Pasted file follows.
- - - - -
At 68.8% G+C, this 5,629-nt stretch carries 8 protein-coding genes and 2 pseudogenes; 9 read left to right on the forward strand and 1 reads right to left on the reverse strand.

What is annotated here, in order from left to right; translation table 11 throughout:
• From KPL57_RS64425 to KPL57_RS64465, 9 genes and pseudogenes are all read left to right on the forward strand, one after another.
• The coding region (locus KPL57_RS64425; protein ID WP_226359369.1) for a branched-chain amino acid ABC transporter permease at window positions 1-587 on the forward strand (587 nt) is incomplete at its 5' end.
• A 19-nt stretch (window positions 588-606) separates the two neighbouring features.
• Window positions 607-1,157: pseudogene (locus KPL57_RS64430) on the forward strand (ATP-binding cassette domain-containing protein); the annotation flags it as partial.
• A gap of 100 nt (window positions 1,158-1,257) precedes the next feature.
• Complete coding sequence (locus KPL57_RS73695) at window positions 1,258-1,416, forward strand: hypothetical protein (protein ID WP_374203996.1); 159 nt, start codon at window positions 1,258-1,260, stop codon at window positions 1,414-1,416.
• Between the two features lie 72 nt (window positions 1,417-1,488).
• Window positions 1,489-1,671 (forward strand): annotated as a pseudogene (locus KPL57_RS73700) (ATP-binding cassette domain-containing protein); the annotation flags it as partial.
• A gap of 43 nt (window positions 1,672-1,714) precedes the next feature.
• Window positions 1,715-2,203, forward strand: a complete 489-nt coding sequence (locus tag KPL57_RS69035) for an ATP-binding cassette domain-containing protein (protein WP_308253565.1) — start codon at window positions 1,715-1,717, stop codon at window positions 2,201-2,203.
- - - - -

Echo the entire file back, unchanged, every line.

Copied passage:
At 68.8% G+C, this 5,629-nt stretch carries 8 protein-coding genes and 2 pseudogenes; 9 read left to right on the forward strand and 1 reads right to left on the reverse strand.

What is annotated here, in order from left to right; translation table 11 throughout:
• From KPL57_RS64425 to KPL57_RS64465, 9 genes and pseudogenes are all read left to right on the forward strand, one after another.
• The coding region (locus KPL57_RS64425; protein ID WP_226359369.1) for a branched-chain amino acid ABC transporter permease at window positions 1-587 on the forward strand (587 nt) is incomplete at its 5' end.
• A 19-nt stretch (window positions 588-606) separates the two neighbouring features.
• Window positions 607-1,157: pseudogene (locus KPL57_RS64430) on the forward strand (ATP-binding cassette domain-containing protein); the annotation flags it as partial.
• A gap of 100 nt (window positions 1,158-1,257) precedes the next feature.
• Complete coding sequence (locus KPL57_RS73695) at window positions 1,258-1,416, forward strand: hypothetical protein (protein ID WP_374203996.1); 159 nt, start codon at window positions 1,258-1,260, stop codon at window positions 1,414-1,416.
• Between the two features lie 72 nt (window positions 1,417-1,488).
• Window positions 1,489-1,671 (forward strand): annotated as a pseudogene (locus KPL57_RS73700) (ATP-binding cassette domain-containing protein); the annotation flags it as partial.
• A gap of 43 nt (window positions 1,672-1,714) precedes the next feature.
• Window positions 1,715-2,203, forward strand: a complete 489-nt coding sequence (locus tag KPL57_RS69035) for an ATP-binding cassette domain-containing protein (protein WP_308253565.1) — start codon at window positions 1,715-1,717, stop codon at window positions 2,201-2,203.